Page 4 - Installation and Conclusion
As with all the installations I do, the first thing on my list is take the power supply and slot it into place. In this build, it is the Cooler Master V1000 1000W. A maximum length of 175mm is stated by Fractal Design for the power supply, though I would recommend even less, especially if you need to move the drive cage back. This allows the user to be able to route the power cables with the bottom hole. The next thing I did was routing the necessary power cables. The rubber grommets do an excellent job in only allowing cables through, while blocking the rest of the opening for a cleaner look. ATX layouts are generally more standardized across manufacturers, so the routing options provided here were quite adequate.
From the back of the case. I found the overall spacing to be quite adequate, especially in the valley. The three Fractal Design labeled Velcros were useful in gathering all the excess cables. I routed most of the cables through the lane, except for the 8-pin CPU power cable, which was routed up the back side and into the top. In addition, there is quite a bit of wiggle room here to squeeze all your cables in. The extra clearance near the front is much appreciated, and it allows cables to sit here without any issues of securing the back panel. If there is one thing I would change, it would be to add more cable tie points. While the straps are very handy, I think having some extra cable tie points would have been appreciated. Otherwise, I think Fractal Design has done an excellent job in giving ample room at the back.
Before getting all the cables in place however, I took some time to install the hard drive, the Seagate IronWolf ST10000VN0004 10TB. Once again, this massive NAS hard drive makes an appearance in my testing. I really do like the drive cage they have implemented here. The full metal design in both the cage and the sleds is great. There are also rubber mounting points to prevent any vibrations between the storage and the rest of the sled. You can mount either 3.5" or 2.5" drives here, and both mounting positions provide enough room off the front to plug in your cables. If you need more room, the triple 2.5" drive plate can also be used, which is found behind the motherboard. I do not have this many drives, but it is great to see this flexibility here.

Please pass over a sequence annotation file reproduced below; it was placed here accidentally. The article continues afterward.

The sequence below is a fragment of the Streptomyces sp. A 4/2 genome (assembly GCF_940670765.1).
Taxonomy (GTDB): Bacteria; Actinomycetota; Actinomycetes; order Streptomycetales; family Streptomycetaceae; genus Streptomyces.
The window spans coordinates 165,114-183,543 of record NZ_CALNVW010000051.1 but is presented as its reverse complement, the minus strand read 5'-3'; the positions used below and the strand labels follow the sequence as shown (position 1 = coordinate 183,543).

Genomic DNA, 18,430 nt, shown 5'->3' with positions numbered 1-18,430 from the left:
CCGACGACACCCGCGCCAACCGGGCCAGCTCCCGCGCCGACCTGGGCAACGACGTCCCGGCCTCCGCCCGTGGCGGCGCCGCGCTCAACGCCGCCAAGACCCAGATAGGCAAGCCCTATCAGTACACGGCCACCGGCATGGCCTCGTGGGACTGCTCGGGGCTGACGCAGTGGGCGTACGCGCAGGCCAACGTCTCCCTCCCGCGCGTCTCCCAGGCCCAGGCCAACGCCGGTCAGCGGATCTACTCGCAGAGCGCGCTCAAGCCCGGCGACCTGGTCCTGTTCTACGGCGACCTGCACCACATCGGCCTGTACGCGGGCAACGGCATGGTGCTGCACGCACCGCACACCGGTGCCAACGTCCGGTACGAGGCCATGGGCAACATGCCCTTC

The next step I took was installing the motherboard. I first mounted the Intel Desktop Board DZ77GA-70K in place. As this is a full sized ATX motherboard, it filled up all of the space without overlapping on the grommets. Obviously, any larger motherboard like an extended ATX one will not fit here. My next steps were to install the RAM and the processor, followed by the CPU cooler. If air coolers are your jam, the Fractal Design Meshify C has the width to fit larger heatsinks up to a height of 172mm. For your reference, heatsinks as large as the Noctua NH-D15 measure 165mm in height. On the other hand, if you are installing liquid cooling, radiator options are available up top or at the front, as mentioned previously. My next step would have been to install a graphics card, but I did not have one for this build. A maximum clearance of 315mm in length is available for the video card, which should be plenty of space. However, your mileage may vary, depending on the front cooling options you have mounted. Lastly, I connected the rest of the power, data, front I/O, and fan connections to the motherboard.